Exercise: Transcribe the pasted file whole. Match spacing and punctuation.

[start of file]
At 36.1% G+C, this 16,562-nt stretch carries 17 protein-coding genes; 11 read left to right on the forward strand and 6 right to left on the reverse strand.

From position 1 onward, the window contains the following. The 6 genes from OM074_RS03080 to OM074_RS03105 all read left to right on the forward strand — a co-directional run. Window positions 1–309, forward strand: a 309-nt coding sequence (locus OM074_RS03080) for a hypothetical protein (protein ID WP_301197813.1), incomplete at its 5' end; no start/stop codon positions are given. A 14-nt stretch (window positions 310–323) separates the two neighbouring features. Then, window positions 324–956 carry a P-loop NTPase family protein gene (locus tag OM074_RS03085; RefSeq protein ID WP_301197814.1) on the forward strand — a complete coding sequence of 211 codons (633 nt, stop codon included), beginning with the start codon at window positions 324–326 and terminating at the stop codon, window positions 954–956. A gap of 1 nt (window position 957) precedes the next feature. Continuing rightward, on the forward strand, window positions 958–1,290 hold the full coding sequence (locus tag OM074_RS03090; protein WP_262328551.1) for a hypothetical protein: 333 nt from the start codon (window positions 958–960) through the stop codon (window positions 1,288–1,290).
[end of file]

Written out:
At 36.1% G+C, this 16,562-nt stretch carries 17 protein-coding genes; 11 read left to right on the forward strand and 6 right to left on the reverse strand.

From position 1 onward, the window contains the following. The 6 genes from OM074_RS03080 to OM074_RS03105 all read left to right on the forward strand — a co-directional run. Window positions 1–309, forward strand: a 309-nt coding sequence (locus OM074_RS03080) for a hypothetical protein (protein ID WP_301197813.1), incomplete at its 5' end; no start/stop codon positions are given. A 14-nt stretch (window positions 310–323) separates the two neighbouring features. Then, window positions 324–956 carry a P-loop NTPase family protein gene (locus tag OM074_RS03085; RefSeq protein ID WP_301197814.1) on the forward strand — a complete coding sequence of 211 codons (633 nt, stop codon included), beginning with the start codon at window positions 324–326 and terminating at the stop codon, window positions 954–956. A gap of 1 nt (window position 957) precedes the next feature. Continuing rightward, on the forward strand, window positions 958–1,290 hold the full coding sequence (locus tag OM074_RS03090; protein WP_262328551.1) for a hypothetical protein: 333 nt from the start codon (window positions 958–960) through the stop codon (window positions 1,288–1,290).